၂၀၁၅ ေရြးေကာက္ပြဲ Irrawaddy.org
CONTRIBUTOR

The Military’s Multiple Methods of Control

Through key bulwarks—the constitution, proxy parties, militias and influence in institutions and the economy—the military retains its preeminent position.


The durability of the Burmese military establishment can be explained in reference to several key bulwarks. In military parlance, these might be referred to as ‘defensive lines,’ employed to ensure the army’s preeminent position.

The first key attribute of power is its monopoly of force, selectively applied both in actuality and through intimation. But even this asset has its political limitations, and other strategies are needed to safeguard the military’s role.

Enter the 2008 Constitution which for the army stands like the proverbial fortress on the hill. The military believes that as long as the charter remains intact, it has no reason to feel nervous. It can feel secure behind the fortress walls and watch over political machinations in the valley below.

Outside this fortress, yet more defensive lines are deployed to defend the system. One of these is represented by the ruling Union Solidarity and Development Party (USDP), formed to contest Burma’s last general election in 2010.

However, after the party’s poor performance in 2012 by-elections, it became obvious to the military-dominated establishment that additional strategies were needed.

To this end, the government has allowed, if not fostered, the rise of Buddhist nationalist group, Ma Ba Tha, to help defend its position.

The group, known in English as the Association for the Protection of Race and Religion, has increasingly waded into the political arena, with prominent monks at recent rallies denouncing Burma’s main opposition party, the National League for Democracy (NLD).

Proxy political parties are another way the USDP—and by extension the military—can shore up its position. These parties may win some parliamentary seats in the coming Nov. 8 election and then be called on to support the military-backed party in the legislature, including, most significantly, the selection of the president.

Just how close some of the over 90 contesting political parties are to the USDP is difficult to assess.

One of the largest parties in terms of candidate submissions, the newly formed National Development Party, is led by former presidential advisor Nay Zin Latt. The Myanmar Farmers Development Party is another large entity rumored to be a USDP proxy.

There are also several coopted ethnic parties that could prove crucial to the ruling party’s fortunes post-November.

Pro-regime militias are yet another government bulwark, permitted to pursue their varied business interests, both legal and illegal, in return for loyalty to Naypyidaw.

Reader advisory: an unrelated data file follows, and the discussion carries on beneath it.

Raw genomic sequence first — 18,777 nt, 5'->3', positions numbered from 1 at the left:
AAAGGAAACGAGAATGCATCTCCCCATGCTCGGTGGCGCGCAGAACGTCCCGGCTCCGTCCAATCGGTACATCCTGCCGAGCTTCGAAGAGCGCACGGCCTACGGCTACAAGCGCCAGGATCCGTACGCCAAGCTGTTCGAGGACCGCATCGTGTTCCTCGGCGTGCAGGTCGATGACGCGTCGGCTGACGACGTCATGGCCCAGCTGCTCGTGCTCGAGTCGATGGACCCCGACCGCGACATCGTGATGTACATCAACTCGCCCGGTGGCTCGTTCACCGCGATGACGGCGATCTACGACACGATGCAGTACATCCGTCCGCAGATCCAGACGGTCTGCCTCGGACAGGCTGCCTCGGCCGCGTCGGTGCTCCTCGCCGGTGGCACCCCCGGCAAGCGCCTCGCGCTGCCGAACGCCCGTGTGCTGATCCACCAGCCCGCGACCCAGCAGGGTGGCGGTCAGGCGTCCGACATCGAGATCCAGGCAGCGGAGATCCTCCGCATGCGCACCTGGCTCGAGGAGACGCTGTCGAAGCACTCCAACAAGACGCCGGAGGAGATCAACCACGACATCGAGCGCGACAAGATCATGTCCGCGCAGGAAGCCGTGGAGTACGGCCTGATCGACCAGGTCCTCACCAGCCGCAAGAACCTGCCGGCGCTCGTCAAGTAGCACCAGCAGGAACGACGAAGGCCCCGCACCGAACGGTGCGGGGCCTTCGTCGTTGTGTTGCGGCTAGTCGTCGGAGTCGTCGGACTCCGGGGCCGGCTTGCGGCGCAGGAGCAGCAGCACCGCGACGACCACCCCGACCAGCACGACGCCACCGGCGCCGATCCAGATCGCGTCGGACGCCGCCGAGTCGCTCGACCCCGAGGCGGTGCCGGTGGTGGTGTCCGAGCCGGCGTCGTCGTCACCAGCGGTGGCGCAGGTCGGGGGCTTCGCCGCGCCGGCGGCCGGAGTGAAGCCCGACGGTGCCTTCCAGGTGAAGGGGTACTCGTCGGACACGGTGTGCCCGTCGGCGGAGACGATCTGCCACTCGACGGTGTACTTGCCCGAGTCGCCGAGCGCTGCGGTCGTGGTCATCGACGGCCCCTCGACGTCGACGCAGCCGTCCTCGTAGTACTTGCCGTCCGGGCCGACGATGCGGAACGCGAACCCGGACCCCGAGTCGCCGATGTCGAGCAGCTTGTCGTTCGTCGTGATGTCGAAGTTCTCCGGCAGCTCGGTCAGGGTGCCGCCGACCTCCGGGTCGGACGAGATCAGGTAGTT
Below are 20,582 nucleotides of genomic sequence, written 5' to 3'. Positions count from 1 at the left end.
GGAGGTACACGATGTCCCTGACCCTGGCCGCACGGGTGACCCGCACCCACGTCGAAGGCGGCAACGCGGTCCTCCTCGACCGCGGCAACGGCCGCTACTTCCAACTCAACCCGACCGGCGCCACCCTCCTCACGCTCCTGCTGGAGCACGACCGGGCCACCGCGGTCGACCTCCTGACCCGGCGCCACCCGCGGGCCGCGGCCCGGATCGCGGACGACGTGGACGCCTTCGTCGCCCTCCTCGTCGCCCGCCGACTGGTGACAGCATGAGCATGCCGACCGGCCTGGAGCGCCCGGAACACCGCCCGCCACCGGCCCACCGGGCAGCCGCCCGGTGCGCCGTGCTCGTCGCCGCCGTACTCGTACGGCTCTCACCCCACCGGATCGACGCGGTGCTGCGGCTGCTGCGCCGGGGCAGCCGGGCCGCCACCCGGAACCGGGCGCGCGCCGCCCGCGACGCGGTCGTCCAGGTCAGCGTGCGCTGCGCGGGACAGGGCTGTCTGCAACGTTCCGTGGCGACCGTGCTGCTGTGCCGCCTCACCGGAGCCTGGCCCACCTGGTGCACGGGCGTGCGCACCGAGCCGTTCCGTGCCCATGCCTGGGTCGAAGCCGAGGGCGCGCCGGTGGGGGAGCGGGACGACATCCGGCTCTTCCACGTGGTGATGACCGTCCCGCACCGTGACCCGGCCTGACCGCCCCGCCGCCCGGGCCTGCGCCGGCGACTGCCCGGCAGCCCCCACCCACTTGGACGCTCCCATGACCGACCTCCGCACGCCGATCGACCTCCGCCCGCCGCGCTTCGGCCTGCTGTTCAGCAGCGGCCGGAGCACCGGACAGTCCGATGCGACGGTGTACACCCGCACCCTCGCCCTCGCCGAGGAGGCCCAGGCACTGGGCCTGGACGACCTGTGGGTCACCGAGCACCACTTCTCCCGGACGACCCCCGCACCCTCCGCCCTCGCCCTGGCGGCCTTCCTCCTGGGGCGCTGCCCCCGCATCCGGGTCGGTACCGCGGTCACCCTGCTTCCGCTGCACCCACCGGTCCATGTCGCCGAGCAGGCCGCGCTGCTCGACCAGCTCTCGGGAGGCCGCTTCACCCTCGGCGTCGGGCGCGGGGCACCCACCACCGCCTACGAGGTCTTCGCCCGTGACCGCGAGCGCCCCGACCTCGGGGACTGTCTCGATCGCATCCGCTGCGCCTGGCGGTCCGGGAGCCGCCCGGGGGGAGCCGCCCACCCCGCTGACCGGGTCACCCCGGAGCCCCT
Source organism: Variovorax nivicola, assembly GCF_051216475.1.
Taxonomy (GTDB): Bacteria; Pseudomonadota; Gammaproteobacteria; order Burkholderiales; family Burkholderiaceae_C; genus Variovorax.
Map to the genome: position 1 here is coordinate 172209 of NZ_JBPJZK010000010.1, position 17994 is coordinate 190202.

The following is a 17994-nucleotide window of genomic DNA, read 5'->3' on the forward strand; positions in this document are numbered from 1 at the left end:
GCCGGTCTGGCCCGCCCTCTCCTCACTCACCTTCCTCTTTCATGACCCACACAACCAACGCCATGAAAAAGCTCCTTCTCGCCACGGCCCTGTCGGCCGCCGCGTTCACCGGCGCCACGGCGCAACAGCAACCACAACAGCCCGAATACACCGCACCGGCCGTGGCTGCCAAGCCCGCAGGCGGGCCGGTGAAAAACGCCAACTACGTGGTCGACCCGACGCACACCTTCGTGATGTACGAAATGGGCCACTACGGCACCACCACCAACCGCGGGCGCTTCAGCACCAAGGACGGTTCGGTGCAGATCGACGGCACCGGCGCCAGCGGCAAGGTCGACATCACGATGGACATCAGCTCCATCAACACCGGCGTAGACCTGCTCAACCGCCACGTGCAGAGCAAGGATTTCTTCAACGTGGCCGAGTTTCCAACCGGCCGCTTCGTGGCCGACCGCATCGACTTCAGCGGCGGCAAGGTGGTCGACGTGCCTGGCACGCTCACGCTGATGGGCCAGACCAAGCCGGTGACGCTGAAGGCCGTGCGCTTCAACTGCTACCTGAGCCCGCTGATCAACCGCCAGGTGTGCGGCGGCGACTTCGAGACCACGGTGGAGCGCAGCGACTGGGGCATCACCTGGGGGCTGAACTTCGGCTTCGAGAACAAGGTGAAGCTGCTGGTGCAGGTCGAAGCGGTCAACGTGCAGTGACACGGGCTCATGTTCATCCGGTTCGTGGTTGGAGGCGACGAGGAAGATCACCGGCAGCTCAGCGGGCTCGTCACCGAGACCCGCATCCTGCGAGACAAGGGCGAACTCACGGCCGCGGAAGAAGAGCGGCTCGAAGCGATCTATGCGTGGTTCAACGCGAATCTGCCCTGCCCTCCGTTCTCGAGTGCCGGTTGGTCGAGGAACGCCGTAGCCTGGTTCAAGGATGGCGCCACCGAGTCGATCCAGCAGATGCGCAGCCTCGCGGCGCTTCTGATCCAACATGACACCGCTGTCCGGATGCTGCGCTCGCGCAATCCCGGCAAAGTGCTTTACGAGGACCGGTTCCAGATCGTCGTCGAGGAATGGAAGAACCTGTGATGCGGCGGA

Some of these armed groups could play an obstructionist type role ahead of the election, as exemplified by the recent warning issued by Zakhung Ting Ying, the leader of the New Democratic Army–Kachin, against NLD candidates campaigning in his constituency.

A final block in this defensive architecture is embodied by the military’s penetration of state institutions and the economy. Wherever you look—the home affairs ministry, the police, the general administration, the judiciary, the electoral commission, the human rights commission—ex-military men have assumed high-ranking roles.

A similar situation is evident in the economy, with military-backed conglomerates and cronies with deep links to army officials. Once it became obvious that the ruling party might lose the coming election, the military has made additional efforts to inject more ex-officers into state institutions and strengthen its position in the bureaucracy.

With these well-planned defensive lines in place—the constitution, proxy political parties, militias and influence in state institutions and the economy—the military can feel confident in its position.

There are several important conclusions to deduce from this resilient architecture.

Firstly, the military and the USDP are not the same, but they share a symbiosis of interests. The USDP will protect the vested interests of the military, and the military is ready to endorse USDP-led government.

But the military institution is not overwhelmingly dependent on the ruling party—as evident in the various other strategies of control explained above. Therefore, even if the USDP does not win the election, the military does not need to stage a coup.

Many political and economic elites have also been coopted; given a small stake in the system and therefore an interest in defending the status quo.

But in this system, individual powerbrokers are not important. If necessary, they can be quickly replaced, as was former ruling party leader and ex-general Shwe Mann.

The guardians of this system have shown a remarkable capacity for advanced planning, strategy and patience. They have also shown flexibility; an ability to change course if one or another strategies are failing.

Burma’s opposition parties themselves need to develop better long-term strategies and stamp their own vision on an improved system of governance and society. Governance through force and cooption cannot last forever.

Igor Blazevic is a researcher in the Center for Democracy and Culture.